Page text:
By T Murrali
Valeo, a technology-driven company and a supplier and partner to automakers worldwide, continues to design and develop innovative solutions for smart mobility, with special focus on intuitive driving and reduction of CO₂ emissions.
With the rise of electric drivetrains and hybrid technology, the way cars are powered is changing. Autonomous and connected vehicles and the digital revolution are creating new forms of mobility. The Valeo Group’s innovation strategy enabled it to anticipate these transitions and emerging market demands and fortify its profitable growth momentum.
High-tech products designed and made by the Group with precision and at low cost are at the epicentre of its ability to take on the three revolutions that transform automotive industry: vehicle electrification, autonomous vehicles and digital mobility.
Jacques Aschenbroich, Chairman and Chief Executive Officer, Valeo Group, told AutoParts Asia, “The automotive industry is experiencing three simultaneous revolutions: first, the electric car; second, the autonomous and connected car; and third, digital mobility. The scale of this industry transition is unprecedented, exceeding even the major changes it had undergone since automobile was invented. All the three revolutions are simultaneous and extremely fast-paced. And I firmly believe that these rapid transformations will reconcile the car with the city.”
Valeo is the world leader in driving assistance, with around 20 percent of the market share, and the world leader in sensors, which are the ears and the eyes of the vehicle. It has the widest portfolio of sensors, with cameras, radar, ultrasonics and the world’s first Light Detection And Ranging (LiDAR) mass produced for the automotive so far. Thanks to this expertise in sensors, associated with its knowhow in Artificial Intelligence, the Group achieved a world first, last September by running an autonomous car in the streets of Paris, fitted exclusively with its series-produced sensors. (See Box-1)
The Group is also a pioneer and leader in vehicle electrification. One in every three cars worldwide has Valeo electrical systems for reducing CO2 emissions. Its portfolio of solutions suits all levels of electrification and vehicle segments, from low-voltage mild-hybrids to high-voltage all-electric models.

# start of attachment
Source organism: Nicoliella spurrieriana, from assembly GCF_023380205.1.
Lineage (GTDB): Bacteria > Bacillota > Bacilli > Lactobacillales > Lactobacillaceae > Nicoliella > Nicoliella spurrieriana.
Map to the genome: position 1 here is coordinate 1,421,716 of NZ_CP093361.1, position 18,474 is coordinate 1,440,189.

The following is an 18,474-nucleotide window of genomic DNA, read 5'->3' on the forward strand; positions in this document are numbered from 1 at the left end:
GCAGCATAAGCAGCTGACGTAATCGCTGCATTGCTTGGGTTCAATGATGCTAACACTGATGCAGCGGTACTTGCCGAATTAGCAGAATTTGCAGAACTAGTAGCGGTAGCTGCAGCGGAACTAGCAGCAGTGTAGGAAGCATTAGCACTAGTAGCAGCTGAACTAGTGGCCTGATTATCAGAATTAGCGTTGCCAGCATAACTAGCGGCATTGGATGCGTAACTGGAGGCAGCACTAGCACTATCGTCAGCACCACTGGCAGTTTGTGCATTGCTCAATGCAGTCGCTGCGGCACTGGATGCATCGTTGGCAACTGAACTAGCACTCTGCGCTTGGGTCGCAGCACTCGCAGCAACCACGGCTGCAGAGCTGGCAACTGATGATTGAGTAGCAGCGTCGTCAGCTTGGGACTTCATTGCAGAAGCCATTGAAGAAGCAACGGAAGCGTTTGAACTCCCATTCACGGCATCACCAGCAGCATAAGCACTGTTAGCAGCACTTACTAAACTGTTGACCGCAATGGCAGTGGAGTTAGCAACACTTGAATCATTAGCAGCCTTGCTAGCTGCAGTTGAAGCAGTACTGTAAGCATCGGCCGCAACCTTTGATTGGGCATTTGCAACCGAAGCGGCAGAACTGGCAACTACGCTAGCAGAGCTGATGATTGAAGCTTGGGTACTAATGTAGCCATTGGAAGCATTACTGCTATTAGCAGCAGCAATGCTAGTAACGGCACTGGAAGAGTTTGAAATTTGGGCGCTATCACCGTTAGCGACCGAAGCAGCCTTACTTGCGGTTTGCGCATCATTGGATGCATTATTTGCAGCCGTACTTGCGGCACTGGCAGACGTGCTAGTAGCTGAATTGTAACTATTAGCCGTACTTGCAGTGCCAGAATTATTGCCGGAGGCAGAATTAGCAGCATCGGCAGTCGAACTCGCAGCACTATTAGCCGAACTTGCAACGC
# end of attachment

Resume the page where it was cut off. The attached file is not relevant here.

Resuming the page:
These revolutions complement all the core businesses of the Group driving it to work in complete synergy. For instance, for autonomous cars, it not only provides all the range of sensors to have a clear perception of its surrounding environment, but also develops cleaning systems for sensors allowing them to work perfectly in all conditions: rain, mud, snow or dust. This is possible with its historical experience in wiping. For electric car, it not only provides the whole powertrain systems, but also develops smart thermal systems for batteries allowing to extend their life cycle and to optimise the vehicle’s range.
From Smart Engines To Electrification
The global mobility ecosystem has been converging in demanding vehicles to consume less fossil fuel and reduce pollution. According to published reports, the transportation sector causes 33 percent of the total emissions. As a pioneer and a global player in vehicle electrification, the Valeo Group boasts of having wide ranging product offering to support this revolution, such as affordable hybrid solutions that can be applied to the widest number of cars. To accompany this revolution that drives down CO2 emissions, it develops innovative technologies that are designed to lower energy consumption by electrifying powertrains, optimising overall thermal management and improving aerodynamics. These three focus areas help increase the efficiency of all engine types.
Sustainable development is embedded in the Group’s DNA and it is evident from the fact that the products that directly or indirectly contribute to reducing CO2 emissions accounted for more than 50 percent of its original equipment sales in 2018. Being the world leader in the low and high voltage powertrain systems market, it is constantly innovating to provide new electric solutions, like the first 48V 100 percent electric city-car unveiled at the CES last year, and an affordable solution for the urban mobility. Last year, nearly half of the Euro 2.1 billion it spent on R&D was dedicated to technologies designed to reduce CO2 emissions.
“World history has taught us that economic development and mobility go hand in hand. Valeo has been preparing for these emerging needs and use patterns since 2009, and we have continued to invest massively in R&D,” Aschenbroich said.
Just as drivers need their senses to remain alert on the road, autonomous vehicles rely on various sensors that act as their eyes and ears. Today the Group has the widest portfolio of sensors in the automotive industry with ultrasonic sensors, cameras – front, rear and surround view – radars and LiDAR. These technologies together enable the vehicle to ‘see’ what the human eye cannot always fully distinguish, from just a few centimeters to even 250 meters away.
Artificial intelligence and deep learning are becoming key drivers for the challenges of the automated cars of tomorrow, from high performance sensors capable of perceiving and understanding the vehicles context, to advanced automated driving functions in complex environments, smart interaction with users and learning capabilities through connected cars. This is perhaps the reason for Group to launch its first global research centre in Artificial Intelligence and deep learning dedicated to automotive applications. Seeing, understanding and acting is precisely what the autonomous car revolution is all about.